Chatting with Chavous

Not many NFL players analyze football and the men who play it like Minnesota safety Corey Chavous. The sixth-year veteran, who says he has five VCRs recording more than 10 football games each weekend, gives some of his knowledgeable impressions and observations on a variety of subjects regarding the 49ers and Vikings in a conversation this week.

Q: What kind of similarities and differences do you see between Terrell Owens and Randy Moss?

Chavous: I think that both of those guys have the ability to take it to the house at any moment. If you look at Owens, he's certainly a strong receiver. He's physical. I think he does a good job of extending his arms and getting separation in order to give him more of an opportunity to break tackles. I think he does an outstanding job of working the middle of the field. He's a guy you can also move outside. You can move him around. I think both guys are pretty versatile. They show that they can play inside or outside. Owens is certainly the most physical receiver in the league along with David Boston.

Q: What's your breakdown on Tai Streets?

Chavous: I think Tai Streets is an emerging player. Last year, he was a guy who had over 70 receptions. He runs pretty good intermediate routes. I think he has some good speed and some explosiveness. I think the 49ers like to isolate him in some one-on-one situations at times. He's a guy, who in my opinion, that I am going to cover really well. In terms of his Achilles injury coming out of school, he's made a complete recovery. If not for the injury, he would have probably been a much higher draft pick. You can see that potential emerge now. I think he has strong hands. He also has good size to position his body to make the catch even if the defender has good coverage.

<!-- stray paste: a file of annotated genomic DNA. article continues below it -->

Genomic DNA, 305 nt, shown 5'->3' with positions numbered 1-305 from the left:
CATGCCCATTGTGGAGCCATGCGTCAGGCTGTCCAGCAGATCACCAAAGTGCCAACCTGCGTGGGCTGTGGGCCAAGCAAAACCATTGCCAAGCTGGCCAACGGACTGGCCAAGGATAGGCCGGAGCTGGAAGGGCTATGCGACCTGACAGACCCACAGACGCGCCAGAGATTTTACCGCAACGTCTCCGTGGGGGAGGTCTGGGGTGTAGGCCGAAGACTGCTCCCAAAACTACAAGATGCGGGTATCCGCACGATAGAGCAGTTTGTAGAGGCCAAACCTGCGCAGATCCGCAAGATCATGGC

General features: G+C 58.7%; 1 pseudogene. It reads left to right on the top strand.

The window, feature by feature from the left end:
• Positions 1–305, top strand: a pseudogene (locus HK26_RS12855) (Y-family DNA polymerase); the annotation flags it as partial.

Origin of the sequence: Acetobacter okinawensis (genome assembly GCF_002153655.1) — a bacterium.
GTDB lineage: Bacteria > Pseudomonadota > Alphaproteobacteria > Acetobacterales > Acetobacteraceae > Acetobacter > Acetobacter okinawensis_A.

Q: How much time do you spend in offseason breaking down film on opposing players?

Chavous: I spend quite a bit of time doing that. I think it helps me at this level actually. It helps me when I play a guy like Tai Streets. I know I had to cover him in I think his rookie year when I was out in Arizona. At least you have a feel for the guys when they come out. When you are facing some of these guys, who every year nowadays you are getting more and more receivers getting taken early, it is essential and an advantage to know about them. It doesn't necessarily guarantee success on Sunday afternoons, but you get somewhat of a notebook on everybody in order to find out what their style is like and what you potentially might run against them.

Q: Do you actually keep a notebook of all the guys you scout?